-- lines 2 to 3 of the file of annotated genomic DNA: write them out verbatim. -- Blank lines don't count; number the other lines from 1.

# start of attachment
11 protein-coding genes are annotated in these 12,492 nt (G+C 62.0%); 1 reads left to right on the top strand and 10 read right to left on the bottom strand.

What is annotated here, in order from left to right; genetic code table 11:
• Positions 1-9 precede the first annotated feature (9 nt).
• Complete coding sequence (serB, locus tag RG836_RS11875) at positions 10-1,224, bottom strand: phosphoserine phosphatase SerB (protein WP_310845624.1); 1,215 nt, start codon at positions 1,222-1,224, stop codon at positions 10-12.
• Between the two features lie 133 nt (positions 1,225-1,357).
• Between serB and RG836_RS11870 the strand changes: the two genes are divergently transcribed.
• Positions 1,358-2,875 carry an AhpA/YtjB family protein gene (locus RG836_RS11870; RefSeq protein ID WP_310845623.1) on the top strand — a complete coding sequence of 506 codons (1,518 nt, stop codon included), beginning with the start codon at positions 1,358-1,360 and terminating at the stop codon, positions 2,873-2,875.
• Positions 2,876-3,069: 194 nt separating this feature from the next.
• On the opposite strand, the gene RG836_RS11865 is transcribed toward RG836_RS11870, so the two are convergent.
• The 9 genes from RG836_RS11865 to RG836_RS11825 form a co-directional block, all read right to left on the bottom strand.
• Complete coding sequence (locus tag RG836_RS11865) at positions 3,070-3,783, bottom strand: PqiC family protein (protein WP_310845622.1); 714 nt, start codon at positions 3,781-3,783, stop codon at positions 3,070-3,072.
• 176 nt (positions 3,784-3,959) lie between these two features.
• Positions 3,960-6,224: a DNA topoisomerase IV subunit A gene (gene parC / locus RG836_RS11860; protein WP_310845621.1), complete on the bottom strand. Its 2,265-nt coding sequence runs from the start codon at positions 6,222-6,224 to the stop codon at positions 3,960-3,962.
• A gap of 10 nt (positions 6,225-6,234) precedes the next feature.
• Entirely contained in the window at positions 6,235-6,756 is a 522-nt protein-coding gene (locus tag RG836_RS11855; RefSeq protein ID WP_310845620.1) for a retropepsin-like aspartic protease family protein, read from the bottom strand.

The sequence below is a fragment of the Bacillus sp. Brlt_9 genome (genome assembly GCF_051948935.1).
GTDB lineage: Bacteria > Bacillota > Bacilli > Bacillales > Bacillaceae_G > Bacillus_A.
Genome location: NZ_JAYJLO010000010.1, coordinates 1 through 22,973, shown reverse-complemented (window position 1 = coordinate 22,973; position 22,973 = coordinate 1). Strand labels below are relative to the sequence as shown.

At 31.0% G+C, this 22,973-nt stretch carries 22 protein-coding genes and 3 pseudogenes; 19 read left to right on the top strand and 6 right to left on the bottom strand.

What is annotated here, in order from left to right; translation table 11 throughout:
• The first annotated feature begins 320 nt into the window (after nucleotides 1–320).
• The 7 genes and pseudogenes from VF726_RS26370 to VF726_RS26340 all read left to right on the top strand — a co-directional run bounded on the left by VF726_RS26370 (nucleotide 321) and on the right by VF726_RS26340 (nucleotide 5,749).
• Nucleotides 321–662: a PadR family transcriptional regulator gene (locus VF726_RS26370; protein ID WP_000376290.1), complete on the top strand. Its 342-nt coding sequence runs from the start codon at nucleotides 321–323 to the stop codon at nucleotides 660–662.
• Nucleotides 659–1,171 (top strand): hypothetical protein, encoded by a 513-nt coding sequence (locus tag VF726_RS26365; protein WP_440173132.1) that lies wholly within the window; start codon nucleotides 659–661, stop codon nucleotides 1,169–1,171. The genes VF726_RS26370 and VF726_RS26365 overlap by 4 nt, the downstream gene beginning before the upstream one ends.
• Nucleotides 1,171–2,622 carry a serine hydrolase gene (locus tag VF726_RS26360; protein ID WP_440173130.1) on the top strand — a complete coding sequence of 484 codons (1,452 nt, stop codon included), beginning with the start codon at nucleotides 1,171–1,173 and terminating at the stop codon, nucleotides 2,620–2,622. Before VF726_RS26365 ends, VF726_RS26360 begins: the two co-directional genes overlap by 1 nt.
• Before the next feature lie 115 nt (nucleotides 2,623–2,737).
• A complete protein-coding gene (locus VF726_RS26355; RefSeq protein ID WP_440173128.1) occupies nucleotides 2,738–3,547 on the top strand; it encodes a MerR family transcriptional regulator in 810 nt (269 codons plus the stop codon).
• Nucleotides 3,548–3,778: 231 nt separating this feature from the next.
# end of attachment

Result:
What is annotated here, in order from left to right; genetic code table 11:
• Positions 1-9 precede the first annotated feature (9 nt).